Dagbladet (Norway): ruined themselves | Sports | Foreign media


The competition at the Lugnet ski stadium in Falun five years ago was simply historical, whoever you ask – at least Petter Northug, at least one of the couple of millions of viewers who watched it in those February days. But now a new and no less great skier has appeared.

23-year-old Alexander Bolshunov is one of the strongest athletes in the history of this sport.

This winter, he won most of the distance racing. The last mass start of 15 kilometers brought him a fourth victory in a row. The race was in unstable, technically difficult conditions, which initially were not at all suitable for Bolshunov. Nevertheless, it was the Russian at the end who overtook the most staunch opponents and quite easily overtook Shur Röthe in the finish spurt.

The spectacle was as amazing as the result that Bolshunov showed, powerfully climbing a monstrous climb to the Tour des Ski. Then Alexander, with his weight of more than 80 kg, went steeply up almost as easily as Shur Röthe and other “mountain goats.”

And here, of course, the question arises: is Alexander Bolshunov also just another Russian monster from the ski world?

It is very sad to ask such a question right after an ideal ski race, in which not only time showed that the strongest wins.

The victory was determined not only by the finish spurt. It was Bolshunov who set the high pace right from the start, it was this Russian who found strength in two spurs during the race, and it was he who withstood all the attacks of strong Norwegian skiers.

And finally, Bolshunov himself made a breakthrough and broke away from the group, and only Rethe managed to hold on to him until the finish. It is simply impossible to prove even more convincingly in a mass start that you are the best skier in the world.

And yet it is precisely such a question that I would like to ask a young skier, brought up by the system that is now awaiting an international court in the case of many years of fraud.

After two major races in Falun missed by injured Johannes Høsflot Klæbo, it seems that Alexander Bolshunov will win in the overall World Cup. This in itself is good. Sport needs a change, and Norway was completely dominant at last year’s World Cup.

So we are not talking about distrust of competitors for our own success. In the cramped world of skiing, any competition is, by definition, good. Unless, of course, this is really competition.

It is hoped that in the summer we will learn more about this. Initially, it seemed that part of the Russian team would not be allowed to compete this winter, pending the decision of the Sports Arbitration Court (CAS) regarding the removal of all those involved in Russian state fraud at the Olympic Games in Sochi.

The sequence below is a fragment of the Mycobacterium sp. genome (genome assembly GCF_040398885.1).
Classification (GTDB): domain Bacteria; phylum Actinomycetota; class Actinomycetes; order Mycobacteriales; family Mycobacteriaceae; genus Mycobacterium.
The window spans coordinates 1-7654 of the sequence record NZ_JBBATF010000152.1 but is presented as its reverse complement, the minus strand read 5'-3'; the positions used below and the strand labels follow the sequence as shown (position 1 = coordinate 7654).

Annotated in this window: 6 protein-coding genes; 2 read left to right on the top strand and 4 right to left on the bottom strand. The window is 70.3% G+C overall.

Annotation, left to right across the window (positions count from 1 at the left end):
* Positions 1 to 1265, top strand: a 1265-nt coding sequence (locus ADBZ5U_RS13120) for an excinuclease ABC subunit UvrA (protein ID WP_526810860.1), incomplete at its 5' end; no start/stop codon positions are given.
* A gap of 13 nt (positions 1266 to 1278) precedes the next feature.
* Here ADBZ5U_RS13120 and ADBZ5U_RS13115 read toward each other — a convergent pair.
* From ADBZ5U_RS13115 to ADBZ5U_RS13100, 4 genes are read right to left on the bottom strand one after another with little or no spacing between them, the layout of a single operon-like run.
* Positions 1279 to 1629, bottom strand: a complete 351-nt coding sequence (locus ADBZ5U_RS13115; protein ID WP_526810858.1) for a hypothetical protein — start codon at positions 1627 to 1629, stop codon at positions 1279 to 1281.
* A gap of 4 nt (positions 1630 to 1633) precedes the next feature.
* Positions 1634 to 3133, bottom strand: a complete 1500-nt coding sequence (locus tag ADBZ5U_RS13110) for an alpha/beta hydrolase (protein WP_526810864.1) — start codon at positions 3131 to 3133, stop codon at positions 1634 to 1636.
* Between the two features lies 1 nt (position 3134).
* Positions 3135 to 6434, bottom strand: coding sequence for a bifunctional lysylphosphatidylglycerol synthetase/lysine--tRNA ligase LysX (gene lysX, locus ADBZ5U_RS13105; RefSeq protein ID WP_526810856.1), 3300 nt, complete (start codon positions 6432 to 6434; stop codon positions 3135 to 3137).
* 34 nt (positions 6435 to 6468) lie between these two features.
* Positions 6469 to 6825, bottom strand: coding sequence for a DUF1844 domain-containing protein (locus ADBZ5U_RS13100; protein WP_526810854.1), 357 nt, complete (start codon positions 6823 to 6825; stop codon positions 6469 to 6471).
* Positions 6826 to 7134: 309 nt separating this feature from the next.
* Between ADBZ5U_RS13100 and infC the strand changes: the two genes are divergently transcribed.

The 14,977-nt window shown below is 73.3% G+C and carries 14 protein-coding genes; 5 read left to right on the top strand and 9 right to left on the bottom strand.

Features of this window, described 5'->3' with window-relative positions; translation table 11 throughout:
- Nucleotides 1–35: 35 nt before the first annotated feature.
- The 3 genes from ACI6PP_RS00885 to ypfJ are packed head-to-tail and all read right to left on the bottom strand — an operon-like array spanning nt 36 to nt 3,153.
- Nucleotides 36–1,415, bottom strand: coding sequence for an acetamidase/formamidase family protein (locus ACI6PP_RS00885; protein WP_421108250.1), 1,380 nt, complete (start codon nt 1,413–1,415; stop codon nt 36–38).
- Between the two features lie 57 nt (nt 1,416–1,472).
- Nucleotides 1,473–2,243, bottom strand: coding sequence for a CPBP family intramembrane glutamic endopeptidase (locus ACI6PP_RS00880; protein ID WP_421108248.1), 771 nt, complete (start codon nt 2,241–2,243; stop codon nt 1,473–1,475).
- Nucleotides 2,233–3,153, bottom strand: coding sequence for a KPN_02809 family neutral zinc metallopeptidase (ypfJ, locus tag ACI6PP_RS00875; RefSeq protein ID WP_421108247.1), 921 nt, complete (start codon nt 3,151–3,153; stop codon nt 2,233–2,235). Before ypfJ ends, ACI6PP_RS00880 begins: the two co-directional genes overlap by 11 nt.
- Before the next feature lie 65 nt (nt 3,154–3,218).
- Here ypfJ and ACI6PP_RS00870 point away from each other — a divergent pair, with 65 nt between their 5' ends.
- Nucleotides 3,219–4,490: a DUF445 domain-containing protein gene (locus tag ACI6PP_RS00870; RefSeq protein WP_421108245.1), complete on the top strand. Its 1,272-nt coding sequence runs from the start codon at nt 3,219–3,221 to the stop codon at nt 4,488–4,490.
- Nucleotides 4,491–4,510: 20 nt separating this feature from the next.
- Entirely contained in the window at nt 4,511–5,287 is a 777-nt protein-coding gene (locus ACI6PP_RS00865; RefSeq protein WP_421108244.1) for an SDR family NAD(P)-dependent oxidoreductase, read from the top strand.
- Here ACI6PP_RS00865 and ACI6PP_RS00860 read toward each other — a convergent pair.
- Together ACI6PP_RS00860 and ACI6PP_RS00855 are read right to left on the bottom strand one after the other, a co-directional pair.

This did not happen. Not always harmonious everyday life of international skiing is taking its course in anticipation of a CAS decision. But when it is accepted, we all will have a chance to learn more. CAS hearings are likely to be open. The World Anti-Doping Agency asked for this, and the Russians agreed.

It is very good. Any closed doors in themselves raise suspicion.

Unfortunately, this was precisely the tactic of the Russians, who held on to managers and trainers who worked with skiers who doped, as was proved. Alexander Bolshunov is only 23 years old, he is too young to be involved in fraud in Sochi six years ago, but he spins in the Russian skiing environment, which means he is closely surrounded by the guilty.

Even at the last Olympic Games, Alexander made a great impression, being in a group of young skiers who could become a substitute for stars removed from the competition. But even then, his achievements were partly overshadowed by the scandal. The Russians paid less attention than they deserved.

Meanwhile, the venture of the harsh ski manager Elena Vyalbe, who wants to use the services of trainer Yuri Borodavko, accused of doping, to nurture a new generation of stars, is hopeless. He should not be allowed to return to the sport after removal.

That’s where the mistakes begin – with the actions of the Russians themselves.

So we should be more careful with each individual skier. There is no doubt that after the exposure of fraud in Sochi they began to be closely monitored. But large-scale checks before the 2018 Olympic Games did not reveal anything special.

And all this has nothing to do with the series of powerful results of Alexander Bolshunov. He became the best, but on the way to the top he also had natural difficulties. In the 15-kilometer classic-style race in Toblach during the Tour de Ski, he carried along his compatriot Sergei Ustyugov, setting a powerful start, but at the end he overstrained. At that time he was not a ski monster and did not fight for victory – just like a few days later in Val di Fiemme at the same distance where Klebo was clearly faster.

Bolshunov does not look too “prepared” for the 50-kilometer race at the 2002 Olympics, Johan Mullegg (Johan Mühlegg defeated, but was disqualified for doping – Ed.). By will and pressure, the young Russian resembles other stars of ski history – those who, apparently, won fairly.

So the problem is not in Alexander Bolshunov.

Responsibility lies only with the cynical Russian professional sport.

InoSMI materials contain estimates of exclusively foreign media and do not reflect the position of the InoSMI editorial staff.

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